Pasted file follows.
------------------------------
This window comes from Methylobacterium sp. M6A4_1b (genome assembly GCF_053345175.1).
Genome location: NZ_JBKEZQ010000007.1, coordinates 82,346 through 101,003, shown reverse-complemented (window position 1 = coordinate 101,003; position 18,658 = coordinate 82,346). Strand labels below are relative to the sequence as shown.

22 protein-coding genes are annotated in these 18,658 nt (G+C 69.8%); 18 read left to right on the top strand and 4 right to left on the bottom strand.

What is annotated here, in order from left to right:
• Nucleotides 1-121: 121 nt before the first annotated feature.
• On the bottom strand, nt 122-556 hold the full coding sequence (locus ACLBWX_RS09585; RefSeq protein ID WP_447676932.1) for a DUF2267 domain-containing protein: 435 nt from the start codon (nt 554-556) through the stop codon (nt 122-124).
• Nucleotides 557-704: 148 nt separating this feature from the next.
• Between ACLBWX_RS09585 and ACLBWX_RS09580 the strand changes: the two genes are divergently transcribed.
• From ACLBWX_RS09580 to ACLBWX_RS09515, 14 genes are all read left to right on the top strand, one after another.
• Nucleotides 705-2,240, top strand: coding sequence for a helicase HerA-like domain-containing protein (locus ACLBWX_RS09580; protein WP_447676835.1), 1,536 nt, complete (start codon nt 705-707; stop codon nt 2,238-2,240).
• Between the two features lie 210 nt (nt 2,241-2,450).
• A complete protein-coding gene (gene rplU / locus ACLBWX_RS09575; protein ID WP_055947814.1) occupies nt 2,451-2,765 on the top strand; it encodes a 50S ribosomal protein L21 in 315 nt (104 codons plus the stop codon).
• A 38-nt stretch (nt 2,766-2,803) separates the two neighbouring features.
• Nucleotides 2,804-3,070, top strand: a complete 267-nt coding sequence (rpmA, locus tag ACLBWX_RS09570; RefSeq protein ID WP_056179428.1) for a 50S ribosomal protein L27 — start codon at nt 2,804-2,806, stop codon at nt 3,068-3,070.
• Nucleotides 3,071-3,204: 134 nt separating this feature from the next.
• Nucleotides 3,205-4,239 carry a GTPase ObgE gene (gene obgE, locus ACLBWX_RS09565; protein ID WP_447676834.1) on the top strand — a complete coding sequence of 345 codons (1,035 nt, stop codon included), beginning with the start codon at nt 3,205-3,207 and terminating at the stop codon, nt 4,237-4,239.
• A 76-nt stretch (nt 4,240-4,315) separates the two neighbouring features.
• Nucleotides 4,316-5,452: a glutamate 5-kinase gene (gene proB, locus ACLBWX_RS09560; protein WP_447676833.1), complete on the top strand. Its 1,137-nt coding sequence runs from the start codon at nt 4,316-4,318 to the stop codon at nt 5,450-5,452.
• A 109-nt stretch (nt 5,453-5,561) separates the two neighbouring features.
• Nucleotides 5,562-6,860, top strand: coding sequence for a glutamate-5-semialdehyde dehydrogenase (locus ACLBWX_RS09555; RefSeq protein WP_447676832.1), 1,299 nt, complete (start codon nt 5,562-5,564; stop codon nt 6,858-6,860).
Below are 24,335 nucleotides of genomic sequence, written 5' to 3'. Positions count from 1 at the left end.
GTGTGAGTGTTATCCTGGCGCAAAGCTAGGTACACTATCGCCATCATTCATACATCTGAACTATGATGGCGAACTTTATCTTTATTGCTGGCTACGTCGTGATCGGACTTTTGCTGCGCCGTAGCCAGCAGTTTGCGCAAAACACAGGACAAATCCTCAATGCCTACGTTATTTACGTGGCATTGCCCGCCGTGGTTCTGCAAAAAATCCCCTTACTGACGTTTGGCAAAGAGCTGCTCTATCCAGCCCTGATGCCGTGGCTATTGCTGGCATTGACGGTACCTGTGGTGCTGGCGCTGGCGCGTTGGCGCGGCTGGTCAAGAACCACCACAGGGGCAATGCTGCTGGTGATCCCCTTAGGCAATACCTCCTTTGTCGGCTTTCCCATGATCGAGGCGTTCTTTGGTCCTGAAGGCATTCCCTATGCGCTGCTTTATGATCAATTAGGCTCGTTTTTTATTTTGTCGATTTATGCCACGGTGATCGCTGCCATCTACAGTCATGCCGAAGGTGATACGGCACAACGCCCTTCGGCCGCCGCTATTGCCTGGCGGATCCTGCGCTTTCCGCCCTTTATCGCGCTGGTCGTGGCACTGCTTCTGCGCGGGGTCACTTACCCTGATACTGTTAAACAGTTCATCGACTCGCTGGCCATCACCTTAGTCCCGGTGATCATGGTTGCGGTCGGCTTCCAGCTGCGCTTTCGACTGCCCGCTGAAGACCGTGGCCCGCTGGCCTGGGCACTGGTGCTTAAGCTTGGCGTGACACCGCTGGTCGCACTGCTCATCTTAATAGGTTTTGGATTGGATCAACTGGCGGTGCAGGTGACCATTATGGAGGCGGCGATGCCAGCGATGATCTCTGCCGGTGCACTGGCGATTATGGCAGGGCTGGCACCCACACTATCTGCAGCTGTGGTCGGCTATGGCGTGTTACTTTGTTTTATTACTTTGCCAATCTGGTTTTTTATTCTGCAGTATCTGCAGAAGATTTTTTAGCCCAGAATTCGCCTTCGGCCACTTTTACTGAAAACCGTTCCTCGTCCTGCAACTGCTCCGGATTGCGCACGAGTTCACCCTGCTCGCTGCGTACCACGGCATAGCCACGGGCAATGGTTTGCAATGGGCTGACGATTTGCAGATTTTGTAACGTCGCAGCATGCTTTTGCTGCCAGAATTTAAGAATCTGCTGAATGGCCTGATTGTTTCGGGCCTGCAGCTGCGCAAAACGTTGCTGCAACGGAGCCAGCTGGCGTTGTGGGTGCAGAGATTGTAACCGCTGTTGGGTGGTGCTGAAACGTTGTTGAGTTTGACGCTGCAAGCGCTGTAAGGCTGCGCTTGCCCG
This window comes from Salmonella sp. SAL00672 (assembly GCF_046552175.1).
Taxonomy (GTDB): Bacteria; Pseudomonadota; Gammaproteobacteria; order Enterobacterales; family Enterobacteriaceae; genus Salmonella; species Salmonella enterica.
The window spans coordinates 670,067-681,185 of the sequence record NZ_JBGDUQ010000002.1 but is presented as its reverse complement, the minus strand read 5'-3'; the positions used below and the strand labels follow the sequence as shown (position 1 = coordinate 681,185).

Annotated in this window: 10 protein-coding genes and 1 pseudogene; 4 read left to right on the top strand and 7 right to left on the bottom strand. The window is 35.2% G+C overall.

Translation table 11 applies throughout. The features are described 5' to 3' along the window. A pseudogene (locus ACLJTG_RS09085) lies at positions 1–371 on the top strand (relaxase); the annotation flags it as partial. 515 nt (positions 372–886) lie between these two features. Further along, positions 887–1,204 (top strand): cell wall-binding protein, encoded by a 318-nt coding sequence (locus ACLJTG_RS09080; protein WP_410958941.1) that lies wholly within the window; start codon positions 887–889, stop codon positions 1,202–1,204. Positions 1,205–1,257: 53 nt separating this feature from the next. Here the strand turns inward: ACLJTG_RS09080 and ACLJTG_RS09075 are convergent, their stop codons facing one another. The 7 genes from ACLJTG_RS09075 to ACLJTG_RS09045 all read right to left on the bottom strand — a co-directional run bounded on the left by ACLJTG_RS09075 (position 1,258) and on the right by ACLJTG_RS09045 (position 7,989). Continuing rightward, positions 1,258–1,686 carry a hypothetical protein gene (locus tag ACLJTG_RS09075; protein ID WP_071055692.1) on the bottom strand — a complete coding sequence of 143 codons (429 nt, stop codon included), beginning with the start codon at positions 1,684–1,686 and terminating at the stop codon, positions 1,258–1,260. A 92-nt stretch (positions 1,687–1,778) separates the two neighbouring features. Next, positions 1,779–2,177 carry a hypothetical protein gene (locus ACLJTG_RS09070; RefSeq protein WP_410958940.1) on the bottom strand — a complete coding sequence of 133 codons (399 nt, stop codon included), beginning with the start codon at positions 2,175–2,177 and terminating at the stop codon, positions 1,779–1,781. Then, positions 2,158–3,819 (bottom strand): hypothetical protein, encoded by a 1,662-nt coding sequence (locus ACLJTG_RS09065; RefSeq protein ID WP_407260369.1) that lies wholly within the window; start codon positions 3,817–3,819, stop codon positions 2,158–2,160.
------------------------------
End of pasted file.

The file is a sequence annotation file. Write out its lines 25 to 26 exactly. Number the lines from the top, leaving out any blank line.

The window spans coordinates 670,067-681,185 of the sequence record NZ_JBGDUQ010000002.1 but is presented as its reverse complement, the minus strand read 5'-3'; the positions used below and the strand labels follow the sequence as shown (position 1 = coordinate 681,185).

Annotated in this window: 10 protein-coding genes and 1 pseudogene; 4 read left to right on the top strand and 7 right to left on the bottom strand. The window is 35.2% G+C overall.